Diablomundo mixes present, past and future

June 13, 1991|By Winifred Walsh | Winifred Walsh,Evening Sun Staff

The right of every person to pursue the utopian vision in a liberal society whether it be unrealistic fancy or not is a recurring theme in the experimental works of Diablomundo, one of South America's foremost theater groups.

Based in Loma de Zamora, a suburb of Buenos Aires, Argentina, the versatile company of six young people is staging its original play, "Memories, Dreams and Illusions," at Theatre Project through Sunday.

In America for a nine-week developmental and performance residency, the Spanish company is producing a series of workshops in Philadelphia and Bethlehem, Pa., under the auspices of the Project.

Diablomundo's present production employs the artists' various skills as puppeteers, actors, clowns, musicians, writers and directors. The company weaves larger than life puppets and Spanish and African music sounds into the tapestry of a magical morality tale using elements of Italian commedia dell'arte.

"Memories, Dreams and Illusions" is concerned with three generations of freedom pathfinders who turn the negative elements of their lives into positive action.

The expressive puppet faces, delicately carved by former company member George Sansosti, reflect the oppressive results of life under dictatorial regimes. The creation of the larger than life figures is a joint group project.

Composed of rubber, foam, Styrofoam and cloth, some are mounted high on sticks and others are attached to the puppeteers' waists. Others are worn over the puppeteers' bodies and heads giving an eerie, surrealistic effect.

Taking a break from rehearsal, the group gathered in the theater's conference room recently to relax over a traditional Spanish drink known as yerba, a bitter green tea high in caffeine which they drank from hollowed-out gourds through metal straws.

"It keeps you going," says Carlos Uriona, who founded the company six years ago with fellow artist and brother, Roberto. "We are a cooperative, there is no director. Everyone knows different skills," he says in soft-spoken, articulate English flecked with Spanish intonations.

The other actors -- Miriam Gonzalez, Ibis Perla Logarzo, Roberto Uriona and Marcelo Frasca -- concurred.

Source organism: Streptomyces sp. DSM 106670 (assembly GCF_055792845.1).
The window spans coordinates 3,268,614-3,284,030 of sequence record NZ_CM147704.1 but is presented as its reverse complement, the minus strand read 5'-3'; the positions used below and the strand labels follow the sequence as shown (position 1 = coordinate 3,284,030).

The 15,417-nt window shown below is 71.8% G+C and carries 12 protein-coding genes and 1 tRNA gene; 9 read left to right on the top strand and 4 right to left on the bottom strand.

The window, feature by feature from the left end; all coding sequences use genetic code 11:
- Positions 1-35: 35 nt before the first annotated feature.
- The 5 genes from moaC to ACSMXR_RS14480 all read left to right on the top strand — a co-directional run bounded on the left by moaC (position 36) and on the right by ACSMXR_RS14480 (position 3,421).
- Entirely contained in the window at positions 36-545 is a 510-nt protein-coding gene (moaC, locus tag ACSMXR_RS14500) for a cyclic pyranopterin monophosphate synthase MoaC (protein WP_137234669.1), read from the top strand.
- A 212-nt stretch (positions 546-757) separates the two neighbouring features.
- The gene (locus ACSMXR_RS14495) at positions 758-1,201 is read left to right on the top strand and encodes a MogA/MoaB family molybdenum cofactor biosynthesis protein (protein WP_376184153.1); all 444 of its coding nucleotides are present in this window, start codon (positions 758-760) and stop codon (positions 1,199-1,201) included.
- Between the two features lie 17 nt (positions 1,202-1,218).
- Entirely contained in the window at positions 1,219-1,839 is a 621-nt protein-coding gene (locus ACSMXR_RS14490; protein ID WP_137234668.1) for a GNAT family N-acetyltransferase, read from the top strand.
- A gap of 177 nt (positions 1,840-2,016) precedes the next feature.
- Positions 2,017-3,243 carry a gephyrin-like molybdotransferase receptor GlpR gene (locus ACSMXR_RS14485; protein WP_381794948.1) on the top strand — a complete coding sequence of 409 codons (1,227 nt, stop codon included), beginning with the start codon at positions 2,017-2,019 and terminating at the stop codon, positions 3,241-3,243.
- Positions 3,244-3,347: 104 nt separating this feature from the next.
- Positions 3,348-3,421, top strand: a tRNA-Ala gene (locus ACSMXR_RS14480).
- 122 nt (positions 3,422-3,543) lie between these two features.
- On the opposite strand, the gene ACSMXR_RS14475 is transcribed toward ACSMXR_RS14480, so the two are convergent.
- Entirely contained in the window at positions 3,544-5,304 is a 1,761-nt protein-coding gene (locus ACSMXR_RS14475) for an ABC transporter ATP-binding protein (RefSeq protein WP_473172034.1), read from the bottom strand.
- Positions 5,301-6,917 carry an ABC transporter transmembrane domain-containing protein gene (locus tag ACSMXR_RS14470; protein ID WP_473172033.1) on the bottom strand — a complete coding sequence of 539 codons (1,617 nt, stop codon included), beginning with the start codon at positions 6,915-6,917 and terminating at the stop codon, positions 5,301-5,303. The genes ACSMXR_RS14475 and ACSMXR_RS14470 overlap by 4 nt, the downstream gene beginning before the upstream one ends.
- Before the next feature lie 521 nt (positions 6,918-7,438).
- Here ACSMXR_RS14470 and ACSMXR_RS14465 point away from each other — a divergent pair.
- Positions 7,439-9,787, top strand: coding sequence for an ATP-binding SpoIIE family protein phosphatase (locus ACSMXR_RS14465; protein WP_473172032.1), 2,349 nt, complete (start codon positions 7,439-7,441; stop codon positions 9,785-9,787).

"We collaborate, complement each other," Uriona says. "We are not subsidized by the government, but we have a very good working relationship with the government. They are a big contributor. We have a four-year contract with the official theater of Buenos Aires, Teatro Municipal General San Martin."

The versatile group tries out new forms of its particular stage techniques in its studio in Loma de Zamora. "Our works are always based on the Latin American conception of art," says Frasca who is playing the pivotal role of the sad little clown Fenelon in the show.

"We are trying to show the world the artistic Latin American way of theater arts. It is very contemporary," Frasca says.

"A strong root tradition like the past is always there mixing the present with the future."

On July 10, Diablomundo's new work, "Salamanca," will have its world premiere at Towson State University and stay for a three-week run. A Theatre Project production presented by the Maryland Arts Festival, the play centers on a traditional Spanish tale of a man seeking secret knowledge.

Commissioned by the Theatre Project, "Salamanca" has been funded in part by the Pew Charitable Trust.

"We have invested two years work and $40,000," Uriona says. "We have translated all our life experience . . . Spanish cultural rituals, stronger images and new dramatic tension into the show."

"'Salamanca' is larger in every way . . . in props and music and different puppetry conception," says Frasca. "There is only one puppet, a mythological horse, as big as the stage. And the characters will be more serious . . . thinkers.

The shaky political climate of Argentina comes into focus in much of Diablomundo's works, always in metaphorical form.

"We have had years of military government," Frasca says. "We have been very bad. People disappearing and never heard from again. Every day a big scandal . . . crooked politicians, corrupt military and big business."

"Now we have a young democracy but it is weak," Uriona says. "But our country has built up the fourth power, the press, which keeps the democratic system going . . . safe. We attempt to tell a social condition, a political situation through our art," he says.

"Memories, Dreams and Illusions" continues at Theatre Project through Sunday. Tickets are $10 to $16. For performance times and further information, call the Theatre Project box office at 752-8558.

Baltimore Sun Articles
Please note the green-lined linked article text has been applied commercially without any involvement from our newsroom editors, reporters or any other editorial staff.